The 500 pages covering internment in the Nazi concentration camp Terezín and persecution under the Communist regime of Czech writer Ivan Klíma’s memoir My Crazy Century could be intimidating, but they aren’t. {link to review}

Shocked: My Mother, Schiaparelli and Me, by Patricia Volk
Patricia Volk’s Shocked does what only the best memoirs do: It prompts us to examine our own lives. {link to review}

I regularly interview authors of memoir:

Interview with Sarah Wildman, Paper Love
January 15, 2015, The Prosen People, Jewish Book Council
Sarah Wildman’s Paper Love: Searching for the Girl My Grandfather Left Behind, her story of looking for the woman her grandfather left behind, is a page turner. {link to interview}

Interview with Gillian Marchenko, Sun Shine Down
June 30, 2014, Washington Independent Review of Books
Gillian Marchenko’s spare and lyrical memoir, Sun Shine Down, tells the story of her coming to terms with her third daughter being born with Down syndrome while the family was living in Ukraine. {link to interview}

Interview with Glen Finland, Next Stop
May 22, 2014, Washington Independent Review of Books
What happens when a child with special needs ages out of the education system? {link to interview}

Interview with Selby Fleming McPhee, Love Crazy
January 7, 2014, Washington Independent Review of Books
Love Crazy provides a unique, engaging and entertaining experience of one couple’s journey from the Roaring ’20s to the sobering ’40s and beyond. {link to interview}

Interview with Publisher Ken Ackerman, Horse Radish
December 26, 2013, Washington Independent Review of Books
Reading Rachel Farber’s Horse Radish feels as if you were turning on that old crackling transistor radio and listening into the past. {link to interview}

Interview with Susannah Conway, This I Know
July 23, 2013, Washington Independent Review of Books
In This I Know, Susannah Conway tells her story of bereavement and her journey through grief, and yet it is not a sad book, but rather a most inspiring one. {link to interview}

Interview with Rebecca McClanahan, The Tribal Knot
July 16, 2013, Washington Independent Review of Books
In her memoir The Tribal Knot, Rebecca McClanahan did what many of us wish to do – to do something with all those family memorabilia and documents that are tucked away in closets and trunks. {link to interview}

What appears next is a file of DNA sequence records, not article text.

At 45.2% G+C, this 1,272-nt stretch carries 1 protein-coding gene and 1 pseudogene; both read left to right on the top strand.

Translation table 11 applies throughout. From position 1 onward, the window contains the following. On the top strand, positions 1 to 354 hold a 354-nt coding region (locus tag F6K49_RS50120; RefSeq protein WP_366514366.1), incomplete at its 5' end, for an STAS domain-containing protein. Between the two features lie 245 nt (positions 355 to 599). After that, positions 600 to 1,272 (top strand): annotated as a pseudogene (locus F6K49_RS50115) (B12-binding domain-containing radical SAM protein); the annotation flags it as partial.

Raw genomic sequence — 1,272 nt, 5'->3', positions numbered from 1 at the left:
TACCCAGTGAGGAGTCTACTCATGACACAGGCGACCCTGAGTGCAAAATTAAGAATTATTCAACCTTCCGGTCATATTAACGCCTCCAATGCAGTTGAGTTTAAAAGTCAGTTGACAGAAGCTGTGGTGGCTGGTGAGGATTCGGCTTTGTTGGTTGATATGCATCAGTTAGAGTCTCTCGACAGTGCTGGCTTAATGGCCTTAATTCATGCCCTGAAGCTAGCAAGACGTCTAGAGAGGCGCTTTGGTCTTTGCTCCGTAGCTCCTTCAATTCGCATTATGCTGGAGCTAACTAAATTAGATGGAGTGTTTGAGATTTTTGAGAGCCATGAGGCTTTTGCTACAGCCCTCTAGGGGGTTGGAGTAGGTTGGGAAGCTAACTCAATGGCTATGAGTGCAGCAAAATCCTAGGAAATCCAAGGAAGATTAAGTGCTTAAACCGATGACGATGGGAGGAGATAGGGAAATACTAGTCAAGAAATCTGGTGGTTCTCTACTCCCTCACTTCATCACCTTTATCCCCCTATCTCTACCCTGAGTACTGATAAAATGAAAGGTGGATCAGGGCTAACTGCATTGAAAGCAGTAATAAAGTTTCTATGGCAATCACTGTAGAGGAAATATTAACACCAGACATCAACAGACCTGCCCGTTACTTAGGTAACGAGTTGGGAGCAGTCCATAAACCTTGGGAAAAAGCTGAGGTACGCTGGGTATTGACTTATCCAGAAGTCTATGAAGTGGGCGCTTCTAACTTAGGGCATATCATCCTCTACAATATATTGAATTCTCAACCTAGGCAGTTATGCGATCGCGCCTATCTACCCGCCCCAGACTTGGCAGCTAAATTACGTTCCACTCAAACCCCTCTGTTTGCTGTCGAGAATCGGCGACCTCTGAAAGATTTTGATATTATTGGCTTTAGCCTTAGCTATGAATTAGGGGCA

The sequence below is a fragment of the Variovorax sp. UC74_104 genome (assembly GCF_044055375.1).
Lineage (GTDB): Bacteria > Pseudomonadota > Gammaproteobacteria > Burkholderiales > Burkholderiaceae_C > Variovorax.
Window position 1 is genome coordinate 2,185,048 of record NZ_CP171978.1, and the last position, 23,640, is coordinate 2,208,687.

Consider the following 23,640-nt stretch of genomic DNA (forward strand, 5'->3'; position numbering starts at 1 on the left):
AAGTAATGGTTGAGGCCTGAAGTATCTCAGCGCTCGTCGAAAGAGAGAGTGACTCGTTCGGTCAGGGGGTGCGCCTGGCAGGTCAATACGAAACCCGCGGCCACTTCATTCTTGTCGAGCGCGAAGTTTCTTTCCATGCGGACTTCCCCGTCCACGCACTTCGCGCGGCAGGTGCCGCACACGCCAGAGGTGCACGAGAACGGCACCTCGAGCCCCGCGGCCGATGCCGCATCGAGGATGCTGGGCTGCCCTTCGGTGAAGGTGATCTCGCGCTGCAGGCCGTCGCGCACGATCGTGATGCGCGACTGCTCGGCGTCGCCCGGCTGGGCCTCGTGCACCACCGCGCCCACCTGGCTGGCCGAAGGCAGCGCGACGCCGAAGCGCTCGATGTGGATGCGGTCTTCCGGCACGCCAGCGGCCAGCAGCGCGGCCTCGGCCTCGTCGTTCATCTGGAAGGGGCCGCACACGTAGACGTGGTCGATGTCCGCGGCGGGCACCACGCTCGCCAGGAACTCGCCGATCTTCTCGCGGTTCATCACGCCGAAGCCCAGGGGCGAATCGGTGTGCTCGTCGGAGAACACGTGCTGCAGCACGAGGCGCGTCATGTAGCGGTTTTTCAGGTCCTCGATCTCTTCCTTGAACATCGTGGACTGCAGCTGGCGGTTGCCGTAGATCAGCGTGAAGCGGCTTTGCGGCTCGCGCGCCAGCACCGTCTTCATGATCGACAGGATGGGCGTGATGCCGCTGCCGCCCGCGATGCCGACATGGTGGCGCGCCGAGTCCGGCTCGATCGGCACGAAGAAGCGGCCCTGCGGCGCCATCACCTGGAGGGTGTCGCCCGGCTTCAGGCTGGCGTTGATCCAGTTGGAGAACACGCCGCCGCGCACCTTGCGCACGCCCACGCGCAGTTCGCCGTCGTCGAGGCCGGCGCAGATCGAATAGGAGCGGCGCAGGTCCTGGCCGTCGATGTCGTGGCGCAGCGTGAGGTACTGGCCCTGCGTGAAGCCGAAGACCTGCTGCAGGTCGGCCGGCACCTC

Q&A with Leslie Maitland, Crossing the Borders of Time
March 13, 2013, Washington Independent Review of Books
Leslie Maitland’s Crossing the Borders of Time is a story that is too good to be true: a saga of escape and survival and of star-crossed lovers, separated by the Holocaust and family intervention. {link to interview}

Q&A with Wenguang Huang, The Little Red Guard
October 4, 2012, Washington Independent Review of Books
In a country where cremation is mandatory, the narrator’s grandmother insists on a traditional burial and persuades his father to build a coffin, in this memoir of an ordinary Chinese family during Mao’s Cultural Revolution. {link to interview}

Q&A with Sara Mansfield Taber, Born Under an Assumed Name
July 24, 2012, Washington Independent Review of Books
In her memoir Born under an Assumed Name, Sara Mansfield Taber explores what it means to be American. Born in Japan, her early childhood is spent on the colorful streets of late 1950s and early 1960s Taiwan, where her father works for the CIA. {link to interview}

Q&A with Tracy Crow, Eyes Right
June 5, 2012, Washington Independent Review of Books
In the late ’70s, Tracy Crow joined the Marine Corps, not quite sure what she was signing up for. While she couldn’t, as a woman, serve in a combat unit, she nevertheless fought during her entire 10 years as a Marine, primarily to prove herself. {link to interview}

our-chicago-cover-pageOur Chicago—Eleven Writers on Their City

Inspired by Aleksandar Hemon’s essay “Reasons Why I Do Not Wish to Leave Chicago,” eleven Chicago writers explore what their city means to them. The result is a collection of highly individual, sometimes poignant, sometimes funny, list essays on this city, accompanied by photos. Edited by Annette Gendler